Absolute Index | Fit Function | 3.5310 |

Chi-Square | 2821.2798 | |

Chi-Square DF | 77 | |

Pr > Chi-Square | 0.0000 | |

Z-Test of Wilson & Hilferty | 43.2651 | |

Hoelter Critical N | 29 | |

Root Mean Square Residual (RMSR) | 28.2211 | |

Standardized RMSR (SRMSR) | 2.1370 | |

Goodness of Fit Index (GFI) | 0.9996 | |

Parsimony Index | Adjusted GFI (AGFI) | 0.9995 |

Parsimonious GFI | 1.0690 | |

RMSEA Estimate | 0.2987 | |

RMSEA Lower 90% Confidence Limit | 0.2893 | |

RMSEA Upper 90% Confidence Limit | 0.3082 | |

Probability of Close Fit | . | |

Akaike Information Criterion | 2667.2798 | |

Bozdogan CAIC | 2229.4685 | |

Schwarz Bayesian Criterion | 2306.4685 | |

McDonald Centrality | 0.1803 | |

Incremental Index | Bentler Comparative Fit Index | -7.3732 |

Bentler-Bonett NFI | -6.0577 | |

Bentler-Bonett Non-normed Index | -6.8295 | |

Bollen Normed Index Rho1 | -5.5994 | |

Bollen Non-normed Index Delta2 | -7.5029 | |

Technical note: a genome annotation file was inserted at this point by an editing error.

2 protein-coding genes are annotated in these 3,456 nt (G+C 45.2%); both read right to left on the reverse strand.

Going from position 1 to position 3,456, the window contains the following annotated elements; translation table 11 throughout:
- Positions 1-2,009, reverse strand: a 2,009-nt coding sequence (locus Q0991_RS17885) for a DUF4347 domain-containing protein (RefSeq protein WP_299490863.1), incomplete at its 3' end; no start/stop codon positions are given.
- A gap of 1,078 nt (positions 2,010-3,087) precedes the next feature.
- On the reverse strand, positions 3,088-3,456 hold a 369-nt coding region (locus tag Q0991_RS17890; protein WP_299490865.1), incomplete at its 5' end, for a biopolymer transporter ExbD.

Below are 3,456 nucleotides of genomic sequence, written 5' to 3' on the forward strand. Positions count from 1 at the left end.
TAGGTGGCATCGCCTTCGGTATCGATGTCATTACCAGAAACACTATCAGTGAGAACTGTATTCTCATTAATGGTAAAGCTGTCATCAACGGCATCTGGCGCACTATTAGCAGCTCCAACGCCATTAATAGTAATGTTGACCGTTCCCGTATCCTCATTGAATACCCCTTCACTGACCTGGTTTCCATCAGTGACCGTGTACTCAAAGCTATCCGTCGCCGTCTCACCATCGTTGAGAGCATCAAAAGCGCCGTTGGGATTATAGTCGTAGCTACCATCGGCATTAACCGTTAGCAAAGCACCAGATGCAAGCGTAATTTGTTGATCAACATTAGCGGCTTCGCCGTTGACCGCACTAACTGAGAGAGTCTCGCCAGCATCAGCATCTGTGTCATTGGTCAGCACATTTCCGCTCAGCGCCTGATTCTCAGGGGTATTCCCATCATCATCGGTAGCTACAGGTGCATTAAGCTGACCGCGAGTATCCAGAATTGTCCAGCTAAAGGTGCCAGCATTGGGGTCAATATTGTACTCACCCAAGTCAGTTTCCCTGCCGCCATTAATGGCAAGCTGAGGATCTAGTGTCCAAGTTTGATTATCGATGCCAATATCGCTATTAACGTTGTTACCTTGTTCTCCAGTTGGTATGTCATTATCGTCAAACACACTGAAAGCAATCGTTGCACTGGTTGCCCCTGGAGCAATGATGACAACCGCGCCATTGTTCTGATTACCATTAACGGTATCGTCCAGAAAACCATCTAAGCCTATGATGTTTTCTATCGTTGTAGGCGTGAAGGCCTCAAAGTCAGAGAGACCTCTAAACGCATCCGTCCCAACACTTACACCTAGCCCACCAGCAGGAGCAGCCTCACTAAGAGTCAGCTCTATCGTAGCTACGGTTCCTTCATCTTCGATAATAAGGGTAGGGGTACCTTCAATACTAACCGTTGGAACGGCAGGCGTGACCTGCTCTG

James et al. Parsimonious NFI | -6.4783 |

The model chi-square statistic is . With =77 and , the null hypothesis for the mean and covariance structures is rejected. All incremental fit indices are negative. These negative indices indicate a bad model fit, as compared with the independence model. The same fact can be deduced by comparing the chi-square values of the independence model and the structural model defined. The independence model has five degrees of freedom less (five parameters more) than the structural model but the chi-square value is only , much less than the model fit chi-square value of . Because variables in social and behavioral sciences are almost always expected to correlate with each other, a structural model that explains relationships even worse than the independence model is deemed inappropriate for the data. The RMSEA for the structural model is , which also indicates a bad model fit. However, GFI, AGFI, and Parsimonious GFI indicate good model fit, which is a little surprising given the fact that all other indices indicate the opposite and the overall model is pretty restrictive in the first place.